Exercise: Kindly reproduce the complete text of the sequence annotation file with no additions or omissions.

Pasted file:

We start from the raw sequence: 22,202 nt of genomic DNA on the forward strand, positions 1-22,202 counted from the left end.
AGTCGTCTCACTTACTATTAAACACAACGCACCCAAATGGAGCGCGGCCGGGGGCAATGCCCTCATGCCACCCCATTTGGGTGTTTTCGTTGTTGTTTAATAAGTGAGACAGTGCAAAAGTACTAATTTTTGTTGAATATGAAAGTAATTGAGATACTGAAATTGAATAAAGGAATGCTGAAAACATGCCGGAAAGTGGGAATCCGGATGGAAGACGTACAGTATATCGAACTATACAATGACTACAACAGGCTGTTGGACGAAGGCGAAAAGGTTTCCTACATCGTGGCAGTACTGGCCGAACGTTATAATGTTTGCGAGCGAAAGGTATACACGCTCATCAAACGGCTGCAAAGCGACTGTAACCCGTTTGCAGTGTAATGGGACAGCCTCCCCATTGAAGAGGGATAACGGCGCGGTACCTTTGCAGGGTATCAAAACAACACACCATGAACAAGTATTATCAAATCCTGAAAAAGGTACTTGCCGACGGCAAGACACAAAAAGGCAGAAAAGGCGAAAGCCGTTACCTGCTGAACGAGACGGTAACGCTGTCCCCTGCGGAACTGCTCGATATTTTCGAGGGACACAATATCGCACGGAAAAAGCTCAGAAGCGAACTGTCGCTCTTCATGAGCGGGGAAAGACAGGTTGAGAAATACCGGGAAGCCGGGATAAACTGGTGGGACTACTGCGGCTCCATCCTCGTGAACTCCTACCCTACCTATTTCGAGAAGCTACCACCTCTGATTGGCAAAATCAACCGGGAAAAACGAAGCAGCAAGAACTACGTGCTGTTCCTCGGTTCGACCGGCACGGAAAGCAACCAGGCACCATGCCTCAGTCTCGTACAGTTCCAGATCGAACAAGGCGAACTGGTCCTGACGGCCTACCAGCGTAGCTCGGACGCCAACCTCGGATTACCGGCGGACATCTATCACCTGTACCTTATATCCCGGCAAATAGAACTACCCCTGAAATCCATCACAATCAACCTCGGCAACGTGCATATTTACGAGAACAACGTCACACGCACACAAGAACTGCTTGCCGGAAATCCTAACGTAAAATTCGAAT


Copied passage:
We start from the raw sequence: 22,202 nt of genomic DNA on the forward strand, positions 1-22,202 counted from the left end.
AGTCGTCTCACTTACTATTAAACACAACGCACCCAAATGGAGCGCGGCCGGGGGCAATGCCCTCATGCCACCCCATTTGGGTGTTTTCGTTGTTGTTTAATAAGTGAGACAGTGCAAAAGTACTAATTTTTGTTGAATATGAAAGTAATTGAGATACTGAAATTGAATAAAGGAATGCTGAAAACATGCCGGAAAGTGGGAATCCGGATGGAAGACGTACAGTATATCGAACTATACAATGACTACAACAGGCTGTTGGACGAAGGCGAAAAGGTTTCCTACATCGTGGCAGTACTGGCCGAACGTTATAATGTTTGCGAGCGAAAGGTATACACGCTCATCAAACGGCTGCAAAGCGACTGTAACCCGTTTGCAGTGTAATGGGACAGCCTCCCCATTGAAGAGGGATAACGGCGCGGTACCTTTGCAGGGTATCAAAACAACACACCATGAACAAGTATTATCAAATCCTGAAAAAGGTACTTGCCGACGGCAAGACACAAAAAGGCAGAAAAGGCGAAAGCCGTTACCTGCTGAACGAGACGGTAACGCTGTCCCCTGCGGAACTGCTCGATATTTTCGAGGGACACAATATCGCACGGAAAAAGCTCAGAAGCGAACTGTCGCTCTTCATGAGCGGGGAAAGACAGGTTGAGAAATACCGGGAAGCCGGGATAAACTGGTGGGACTACTGCGGCTCCATCCTCGTGAACTCCTACCCTACCTATTTCGAGAAGCTACCACCTCTGATTGGCAAAATCAACCGGGAAAAACGAAGCAGCAAGAACTACGTGCTGTTCCTCGGTTCGACCGGCACGGAAAGCAACCAGGCACCATGCCTCAGTCTCGTACAGTTCCAGATCGAACAAGGCGAACTGGTCCTGACGGCCTACCAGCGTAGCTCGGACGCCAACCTCGGATTACCGGCGGACATCTATCACCTGTACCTTATATCCCGGCAAATAGAACTACCCCTGAAATCCATCACAATCAACCTCGGCAACGTGCATATTTACGAGAACAACGTCACACGCACACAAGAACTGCTTGCCGGAAATCCTAACGTAAAATTCGAAT